I think we talked about this before and @rhickok1109 already answered this question. The QB was the blocking back in the s-w, so not taking snaps. The tailback or LHB took the snap. But in passing situations, they would have lined up in the short punt formation and Dunn would have taken the snap, right?
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Re: Benny Friedman NPR, and a word on statistical completene

Postby JameisLoseston » Wed Nov 24, 2021 12:12 am

Brian wolf wrote:In your opinion Tanks&Spartans, did you feel Dunn was a HOF caliber player or strictly HOVG ? Even if he has a case, it would be hard to put him in over Dilweg and Lewellen but also preceding Herber, who I believe is underrated, while others like Isbell for the HOF despite too short a career.
Please weigh in as well JL and Zero26 ...


That's really tough. Much more so than today, all of them deserve equal credit for that run of titles, along with of course Johnny Blood who's been in the HOF from the get-go. So let's use him as a barometer. Lewellen is easily the most comparable to him statwise, but also hurt the team by continuing to throw instead of letting Dunn handle it. Dilweg seems to have been the best on defense, even better than Blood, while Dunn wasn't entirely one-dimensional, but passing was by far his strong suit. The typical modern football logic of putting a large amount of the credit for winning on the QB doesn't necessarily apply here, so it's hard to say Dunn is on the same level as the others, especially given his relative lack of versatility, but it's hard to say for sure he isn't, either. I don't think I'd mind any of them as HOFers, personally.
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Re: Benny Friedman NPR, and a word on statistical completene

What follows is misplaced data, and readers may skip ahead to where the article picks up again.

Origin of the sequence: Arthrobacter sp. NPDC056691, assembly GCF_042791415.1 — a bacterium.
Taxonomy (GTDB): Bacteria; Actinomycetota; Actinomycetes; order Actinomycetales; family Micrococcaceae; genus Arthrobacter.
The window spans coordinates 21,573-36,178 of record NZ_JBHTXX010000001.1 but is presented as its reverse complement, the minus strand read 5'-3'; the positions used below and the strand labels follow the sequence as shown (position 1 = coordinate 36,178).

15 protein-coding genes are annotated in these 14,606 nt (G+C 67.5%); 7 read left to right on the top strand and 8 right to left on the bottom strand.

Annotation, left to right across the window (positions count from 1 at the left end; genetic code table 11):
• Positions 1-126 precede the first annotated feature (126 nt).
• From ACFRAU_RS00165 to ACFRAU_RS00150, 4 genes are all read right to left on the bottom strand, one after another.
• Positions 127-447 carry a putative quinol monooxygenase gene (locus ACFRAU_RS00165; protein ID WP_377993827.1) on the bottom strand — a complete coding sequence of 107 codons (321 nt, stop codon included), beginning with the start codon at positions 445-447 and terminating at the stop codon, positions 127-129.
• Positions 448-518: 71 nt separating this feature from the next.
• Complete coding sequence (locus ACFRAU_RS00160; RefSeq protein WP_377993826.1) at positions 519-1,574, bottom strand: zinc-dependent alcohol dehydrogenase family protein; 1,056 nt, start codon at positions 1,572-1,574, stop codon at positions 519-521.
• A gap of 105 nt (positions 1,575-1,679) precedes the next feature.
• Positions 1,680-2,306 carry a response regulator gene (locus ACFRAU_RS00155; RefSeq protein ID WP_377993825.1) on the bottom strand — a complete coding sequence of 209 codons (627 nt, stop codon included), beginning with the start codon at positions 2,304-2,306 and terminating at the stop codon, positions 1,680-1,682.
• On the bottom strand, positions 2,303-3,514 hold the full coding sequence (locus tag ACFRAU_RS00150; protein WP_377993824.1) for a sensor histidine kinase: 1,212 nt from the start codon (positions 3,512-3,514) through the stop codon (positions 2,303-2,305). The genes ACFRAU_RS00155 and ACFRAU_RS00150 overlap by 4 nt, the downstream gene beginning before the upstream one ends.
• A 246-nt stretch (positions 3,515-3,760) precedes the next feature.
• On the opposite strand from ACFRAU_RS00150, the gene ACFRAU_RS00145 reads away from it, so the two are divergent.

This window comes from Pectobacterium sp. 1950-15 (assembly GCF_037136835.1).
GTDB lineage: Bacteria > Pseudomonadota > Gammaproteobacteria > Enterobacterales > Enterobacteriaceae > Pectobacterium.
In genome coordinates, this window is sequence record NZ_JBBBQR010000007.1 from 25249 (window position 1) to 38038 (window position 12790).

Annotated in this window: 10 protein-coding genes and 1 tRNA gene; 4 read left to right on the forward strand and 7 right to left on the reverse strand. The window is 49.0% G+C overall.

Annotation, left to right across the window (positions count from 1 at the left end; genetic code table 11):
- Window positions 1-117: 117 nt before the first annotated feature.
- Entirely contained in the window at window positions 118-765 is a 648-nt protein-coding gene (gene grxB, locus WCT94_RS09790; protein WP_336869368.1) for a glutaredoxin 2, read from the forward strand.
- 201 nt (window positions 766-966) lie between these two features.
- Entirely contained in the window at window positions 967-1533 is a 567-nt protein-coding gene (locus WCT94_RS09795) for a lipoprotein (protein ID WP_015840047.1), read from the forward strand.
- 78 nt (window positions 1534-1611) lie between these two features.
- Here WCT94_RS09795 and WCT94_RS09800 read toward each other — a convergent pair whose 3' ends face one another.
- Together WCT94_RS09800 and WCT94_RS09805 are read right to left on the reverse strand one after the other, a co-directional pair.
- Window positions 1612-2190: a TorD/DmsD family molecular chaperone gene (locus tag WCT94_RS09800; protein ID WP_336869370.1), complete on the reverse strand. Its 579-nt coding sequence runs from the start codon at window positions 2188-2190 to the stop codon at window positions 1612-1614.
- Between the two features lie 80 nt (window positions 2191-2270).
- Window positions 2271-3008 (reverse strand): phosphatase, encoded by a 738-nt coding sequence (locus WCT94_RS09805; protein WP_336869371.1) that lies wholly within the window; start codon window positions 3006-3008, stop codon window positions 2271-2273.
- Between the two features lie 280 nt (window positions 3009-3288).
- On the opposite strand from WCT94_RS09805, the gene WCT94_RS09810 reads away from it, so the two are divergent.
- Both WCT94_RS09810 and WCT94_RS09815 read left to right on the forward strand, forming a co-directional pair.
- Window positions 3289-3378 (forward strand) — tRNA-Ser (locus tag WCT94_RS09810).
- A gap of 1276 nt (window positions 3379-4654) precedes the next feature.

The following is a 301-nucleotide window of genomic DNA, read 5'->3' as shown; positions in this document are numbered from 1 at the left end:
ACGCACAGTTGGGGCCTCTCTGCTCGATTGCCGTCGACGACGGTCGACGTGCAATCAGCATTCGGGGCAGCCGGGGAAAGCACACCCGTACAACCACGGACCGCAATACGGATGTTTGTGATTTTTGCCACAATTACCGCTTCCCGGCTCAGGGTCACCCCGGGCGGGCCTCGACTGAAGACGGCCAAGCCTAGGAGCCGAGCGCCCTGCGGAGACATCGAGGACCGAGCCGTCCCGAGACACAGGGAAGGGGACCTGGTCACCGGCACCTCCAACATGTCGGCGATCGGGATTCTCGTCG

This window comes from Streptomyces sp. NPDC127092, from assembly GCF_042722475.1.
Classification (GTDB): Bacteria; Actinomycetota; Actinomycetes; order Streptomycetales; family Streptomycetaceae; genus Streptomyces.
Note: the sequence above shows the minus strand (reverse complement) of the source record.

Postby TanksAndSpartans » Wed Nov 24, 2021 12:20 am

Brian wolf wrote:In your opinion Tanks&Spartans, did you feel Dunn was a HOF caliber player or strictly HOVG ? Even if he has a case, it would be hard to put him in over Dilweg and Lewellen but also preceding Herber, who I believe is underrated, while others like Isbell for the HOF despite too short a career.
Please weigh in as well JL and Zero26 ...


For an All-20s team I think Dilweg is a no-brainer and Lewellen has a strong case for 1st team as well, so they are HOF to me. There is enough competition at back, that I think Dunn is HOVG.
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Re: Benny Friedman NPR, and a word on statistical completene

Postby Bob Gill » Wed Nov 24, 2021 2:37 am

TanksAndSpartans wrote:I think we talked about this before and @rhickok1109 already answered this question. The QB was the blocking back in the s-w, so not taking snaps. The tailback or LHB took the snap. But in passing situations, they would have lined up in the short punt formation and Dunn would have taken the snap, right?


The names for the different positions varied from team to team, too. For instance, it seems that the Lions/Spartans almost always listed Dutch Clark as quarterback, but he was playing tailback. Sammy Baugh was usually listed as a halfback in his single-wing days, but he also showed up as quarterback sometimes. So it can be just a matter of terminology.

Having said that, though, it does look like Dunn was more or less a standard single-wing quarterback, albeit one who did a lot of passing.